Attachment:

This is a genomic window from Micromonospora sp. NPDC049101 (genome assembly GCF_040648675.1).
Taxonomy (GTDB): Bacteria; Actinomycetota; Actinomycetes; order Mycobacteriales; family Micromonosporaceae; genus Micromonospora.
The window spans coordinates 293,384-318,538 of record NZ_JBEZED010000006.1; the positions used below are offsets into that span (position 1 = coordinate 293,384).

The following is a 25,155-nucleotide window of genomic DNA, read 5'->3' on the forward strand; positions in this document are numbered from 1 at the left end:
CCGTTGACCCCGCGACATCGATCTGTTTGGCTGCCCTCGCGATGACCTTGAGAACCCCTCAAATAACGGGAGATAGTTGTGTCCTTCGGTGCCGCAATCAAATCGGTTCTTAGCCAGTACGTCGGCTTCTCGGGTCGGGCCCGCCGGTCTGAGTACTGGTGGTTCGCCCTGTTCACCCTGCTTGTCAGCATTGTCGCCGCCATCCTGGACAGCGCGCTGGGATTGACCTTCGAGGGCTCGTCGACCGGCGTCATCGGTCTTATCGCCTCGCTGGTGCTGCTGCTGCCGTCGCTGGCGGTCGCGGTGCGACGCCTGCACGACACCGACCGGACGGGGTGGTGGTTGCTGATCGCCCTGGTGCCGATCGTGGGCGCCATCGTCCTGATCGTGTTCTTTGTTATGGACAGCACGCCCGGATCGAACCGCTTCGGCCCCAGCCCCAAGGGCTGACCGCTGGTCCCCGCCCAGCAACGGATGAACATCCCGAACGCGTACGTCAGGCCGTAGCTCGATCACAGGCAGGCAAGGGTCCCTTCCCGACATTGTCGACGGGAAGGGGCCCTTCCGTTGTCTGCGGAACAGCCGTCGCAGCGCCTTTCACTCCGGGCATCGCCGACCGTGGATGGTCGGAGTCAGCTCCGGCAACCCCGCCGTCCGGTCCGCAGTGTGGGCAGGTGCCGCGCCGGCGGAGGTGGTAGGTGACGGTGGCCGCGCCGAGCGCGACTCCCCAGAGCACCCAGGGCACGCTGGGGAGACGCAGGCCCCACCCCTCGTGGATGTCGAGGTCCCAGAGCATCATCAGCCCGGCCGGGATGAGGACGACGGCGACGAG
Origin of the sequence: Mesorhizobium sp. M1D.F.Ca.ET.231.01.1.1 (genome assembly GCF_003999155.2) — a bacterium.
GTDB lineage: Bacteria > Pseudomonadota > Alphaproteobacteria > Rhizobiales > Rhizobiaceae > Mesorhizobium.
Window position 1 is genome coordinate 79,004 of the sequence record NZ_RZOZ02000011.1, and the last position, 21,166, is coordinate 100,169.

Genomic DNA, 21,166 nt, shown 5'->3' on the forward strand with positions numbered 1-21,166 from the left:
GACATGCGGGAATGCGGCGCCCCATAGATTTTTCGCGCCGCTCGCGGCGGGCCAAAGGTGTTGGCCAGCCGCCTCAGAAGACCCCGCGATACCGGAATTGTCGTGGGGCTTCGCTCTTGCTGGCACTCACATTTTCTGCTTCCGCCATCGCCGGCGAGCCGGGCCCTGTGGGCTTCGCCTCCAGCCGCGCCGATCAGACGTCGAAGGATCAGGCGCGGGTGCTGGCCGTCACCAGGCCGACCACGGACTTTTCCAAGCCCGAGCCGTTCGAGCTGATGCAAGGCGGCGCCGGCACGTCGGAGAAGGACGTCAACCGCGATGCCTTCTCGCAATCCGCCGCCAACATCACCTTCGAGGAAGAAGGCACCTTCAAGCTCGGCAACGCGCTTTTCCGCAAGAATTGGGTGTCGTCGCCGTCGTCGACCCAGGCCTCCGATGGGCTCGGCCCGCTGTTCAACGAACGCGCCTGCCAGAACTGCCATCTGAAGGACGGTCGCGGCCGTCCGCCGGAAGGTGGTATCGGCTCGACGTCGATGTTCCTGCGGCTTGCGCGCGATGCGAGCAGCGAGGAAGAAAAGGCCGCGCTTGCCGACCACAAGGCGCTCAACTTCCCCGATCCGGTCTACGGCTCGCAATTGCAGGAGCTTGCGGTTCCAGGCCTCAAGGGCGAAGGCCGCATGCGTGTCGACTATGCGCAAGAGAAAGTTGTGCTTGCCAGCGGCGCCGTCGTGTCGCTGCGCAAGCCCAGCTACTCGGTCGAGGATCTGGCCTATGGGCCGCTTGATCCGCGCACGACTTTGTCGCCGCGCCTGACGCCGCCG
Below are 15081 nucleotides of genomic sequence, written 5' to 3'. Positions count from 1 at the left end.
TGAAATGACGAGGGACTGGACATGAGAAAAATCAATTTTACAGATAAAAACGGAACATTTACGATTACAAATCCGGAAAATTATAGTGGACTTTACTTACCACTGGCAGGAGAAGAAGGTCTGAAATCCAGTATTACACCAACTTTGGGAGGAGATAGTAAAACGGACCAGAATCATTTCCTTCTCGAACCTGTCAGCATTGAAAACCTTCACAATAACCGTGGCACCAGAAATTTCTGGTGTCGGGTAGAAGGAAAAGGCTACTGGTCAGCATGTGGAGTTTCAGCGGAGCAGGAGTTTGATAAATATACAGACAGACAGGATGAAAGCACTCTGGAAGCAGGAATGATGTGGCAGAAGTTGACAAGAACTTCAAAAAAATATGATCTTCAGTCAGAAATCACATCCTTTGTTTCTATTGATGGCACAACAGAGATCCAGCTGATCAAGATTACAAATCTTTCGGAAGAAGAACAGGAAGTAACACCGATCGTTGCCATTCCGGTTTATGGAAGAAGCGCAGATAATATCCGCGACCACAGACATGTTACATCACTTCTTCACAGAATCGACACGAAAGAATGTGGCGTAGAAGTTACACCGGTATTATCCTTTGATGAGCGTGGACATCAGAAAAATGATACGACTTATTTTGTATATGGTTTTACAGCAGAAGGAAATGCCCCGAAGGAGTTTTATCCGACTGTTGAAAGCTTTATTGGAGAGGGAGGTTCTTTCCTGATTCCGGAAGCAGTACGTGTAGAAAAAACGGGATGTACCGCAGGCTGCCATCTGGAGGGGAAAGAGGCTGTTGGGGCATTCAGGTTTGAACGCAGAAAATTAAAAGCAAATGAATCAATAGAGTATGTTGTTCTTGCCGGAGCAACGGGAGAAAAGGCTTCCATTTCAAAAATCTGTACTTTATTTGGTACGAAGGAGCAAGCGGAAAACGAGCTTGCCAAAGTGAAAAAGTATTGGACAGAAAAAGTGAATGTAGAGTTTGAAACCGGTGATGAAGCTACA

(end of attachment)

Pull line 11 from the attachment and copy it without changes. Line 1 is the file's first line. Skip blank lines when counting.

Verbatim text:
Below are 15081 nucleotides of genomic sequence, written 5' to 3'. Positions count from 1 at the left end.